Globalist Bookshelf

Dangerous Economic Territory

Are politicians and voters forgetting the positive economic changes under globalization?

Takeaways


  • The U.S. political community is at risk of creating the conditions for a global financial disaster.
  • The United States in particular sits at a crucial point in its economic history.
  • Globalization's political base of support remains tenuous at best.
  • Expanding the base of the so-called investor class is essential if globalization is to survive.
  • The threat for financial markets of unwise political change is very real.

The last quarter century has represented a relatively seamless, bipartisan political consensus in favor of free trade and liberalized financial markets.

In the United States during this period, globalization was not a Republican or Democratic phenomenon.

Indeed, there was not much difference in economic policymaking between Democrat Bill Clinton and Republican Ronald Reagan. The reality is that Bill Clinton as president was even more a free trader than Ronald Reagan.

Clinton became the champion of globalization and liberalized financial markets. He was a lead participant in a quarter-century of amazing prosperity and global poverty reduction.

Both Reagan and Clinton grabbed on to globalization as a flawed yet essential tool to break away from the economically suffocating 1970s.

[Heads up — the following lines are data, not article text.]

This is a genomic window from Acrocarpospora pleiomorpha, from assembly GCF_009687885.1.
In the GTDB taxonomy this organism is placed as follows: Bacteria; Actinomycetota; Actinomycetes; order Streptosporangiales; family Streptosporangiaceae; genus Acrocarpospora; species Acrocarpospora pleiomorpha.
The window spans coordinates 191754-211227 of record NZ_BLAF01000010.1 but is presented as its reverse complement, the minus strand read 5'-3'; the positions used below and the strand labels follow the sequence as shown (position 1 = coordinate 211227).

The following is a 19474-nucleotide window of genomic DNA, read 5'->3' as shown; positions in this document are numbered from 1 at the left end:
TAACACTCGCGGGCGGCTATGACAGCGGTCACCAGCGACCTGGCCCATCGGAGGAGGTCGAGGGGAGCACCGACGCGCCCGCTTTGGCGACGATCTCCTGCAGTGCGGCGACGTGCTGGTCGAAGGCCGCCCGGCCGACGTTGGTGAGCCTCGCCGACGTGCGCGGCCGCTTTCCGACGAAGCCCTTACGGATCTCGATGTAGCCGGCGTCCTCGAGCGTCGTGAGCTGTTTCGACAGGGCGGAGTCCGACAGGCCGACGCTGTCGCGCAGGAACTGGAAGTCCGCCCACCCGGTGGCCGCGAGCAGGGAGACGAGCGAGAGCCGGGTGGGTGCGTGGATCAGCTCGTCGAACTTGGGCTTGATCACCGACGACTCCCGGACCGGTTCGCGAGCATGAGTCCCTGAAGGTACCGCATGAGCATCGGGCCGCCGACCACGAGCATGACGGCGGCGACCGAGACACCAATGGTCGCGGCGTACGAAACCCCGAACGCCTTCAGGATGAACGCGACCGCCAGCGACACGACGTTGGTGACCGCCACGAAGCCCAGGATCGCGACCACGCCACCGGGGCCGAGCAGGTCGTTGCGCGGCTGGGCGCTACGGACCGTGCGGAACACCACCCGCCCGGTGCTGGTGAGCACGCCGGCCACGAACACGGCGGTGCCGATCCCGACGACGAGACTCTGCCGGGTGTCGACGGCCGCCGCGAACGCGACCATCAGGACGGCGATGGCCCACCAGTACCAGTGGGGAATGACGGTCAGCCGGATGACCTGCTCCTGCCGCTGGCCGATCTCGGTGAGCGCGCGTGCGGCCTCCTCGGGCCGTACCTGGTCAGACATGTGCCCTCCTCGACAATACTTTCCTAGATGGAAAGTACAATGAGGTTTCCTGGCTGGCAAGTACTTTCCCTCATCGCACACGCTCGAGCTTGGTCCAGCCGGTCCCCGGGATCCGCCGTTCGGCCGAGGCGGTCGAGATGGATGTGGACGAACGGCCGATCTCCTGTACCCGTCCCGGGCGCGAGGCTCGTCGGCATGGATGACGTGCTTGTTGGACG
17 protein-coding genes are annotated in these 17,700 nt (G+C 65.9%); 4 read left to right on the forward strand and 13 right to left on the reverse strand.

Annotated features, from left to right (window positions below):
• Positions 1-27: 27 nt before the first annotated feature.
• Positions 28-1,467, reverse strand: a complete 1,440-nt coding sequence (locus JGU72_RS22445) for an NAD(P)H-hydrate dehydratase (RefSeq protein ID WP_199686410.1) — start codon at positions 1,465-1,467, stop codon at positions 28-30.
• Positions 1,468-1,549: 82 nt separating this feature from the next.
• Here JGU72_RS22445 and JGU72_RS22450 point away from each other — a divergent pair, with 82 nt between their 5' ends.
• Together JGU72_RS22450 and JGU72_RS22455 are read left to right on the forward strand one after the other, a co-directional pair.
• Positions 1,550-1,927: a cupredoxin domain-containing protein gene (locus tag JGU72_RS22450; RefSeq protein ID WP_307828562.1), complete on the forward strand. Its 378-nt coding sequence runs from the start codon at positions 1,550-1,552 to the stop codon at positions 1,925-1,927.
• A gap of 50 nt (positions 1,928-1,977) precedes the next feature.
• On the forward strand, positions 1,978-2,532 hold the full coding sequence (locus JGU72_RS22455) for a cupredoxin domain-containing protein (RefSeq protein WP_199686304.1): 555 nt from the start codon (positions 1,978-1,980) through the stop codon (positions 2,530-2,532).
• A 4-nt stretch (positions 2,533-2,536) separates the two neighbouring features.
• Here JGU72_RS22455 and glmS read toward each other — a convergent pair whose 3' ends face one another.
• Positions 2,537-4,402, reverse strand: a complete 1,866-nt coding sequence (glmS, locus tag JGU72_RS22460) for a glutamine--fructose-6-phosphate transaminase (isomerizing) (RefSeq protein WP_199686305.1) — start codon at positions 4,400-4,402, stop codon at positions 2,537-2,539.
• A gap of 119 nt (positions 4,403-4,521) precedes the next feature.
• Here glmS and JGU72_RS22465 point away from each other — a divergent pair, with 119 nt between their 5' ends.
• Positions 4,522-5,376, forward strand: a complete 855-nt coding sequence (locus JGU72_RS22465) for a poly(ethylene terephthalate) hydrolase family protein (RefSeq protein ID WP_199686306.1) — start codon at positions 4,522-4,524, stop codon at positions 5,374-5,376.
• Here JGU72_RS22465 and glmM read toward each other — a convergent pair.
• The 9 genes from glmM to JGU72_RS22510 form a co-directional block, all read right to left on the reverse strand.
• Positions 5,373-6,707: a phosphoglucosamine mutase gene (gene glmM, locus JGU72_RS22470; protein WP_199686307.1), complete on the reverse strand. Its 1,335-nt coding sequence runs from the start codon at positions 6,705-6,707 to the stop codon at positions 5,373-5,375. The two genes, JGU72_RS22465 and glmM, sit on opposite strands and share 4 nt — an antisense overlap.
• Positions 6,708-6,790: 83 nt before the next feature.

The young Bill Clinton came of age in the 1970s, so he was particularly aware of the economic disillusionment of that period. Reagan was born in 1911, so he came of age during the Great Depression.

In a sense, therefore, once in the White House, both recognized the urgency and opportunity of being able to ride the great globalization wave.

The question today is: What happens when global financial market participants fully realize that this remarkable period of policy consensus is at risk of coming to an end?

Both political parties in the United States today are quickly backing away from the pro-globalization policies championed by Bill Clinton.

Clearly, part of the financial market turbulence, and dollar weakness, in recent times stems not only from subprime-related credit uncertainties, but also from the uncertainties about the direction of U.S. politics.

These fears have been heightened by U.S. politicians who increasingly engage in populist attacks on capital formation, entrepreneurial initiative and wealth creation.

Here’s the problem with politicizing globalization. World financial markets until now have set the price of U.S. financial assets, including the price of stocks, at relatively high values.

This is based on the bullish assumption that the Clinton-Reagan model of free trade, liberalized capital markets and long-term robust growth will remain largely intact.

Now a new political universe appears to be emerging, with less patience for freely liberalized trade. The questions of the hour are: How will markets in coming years reprice the changing nature of the political environment? And will an aggressive downward repricing of financial assets happen in a climate of panic?

The threat for financial markets of unwise political change is very real. Today there is the growing belief that the financial world, politically speaking, has entered uncharted political waters.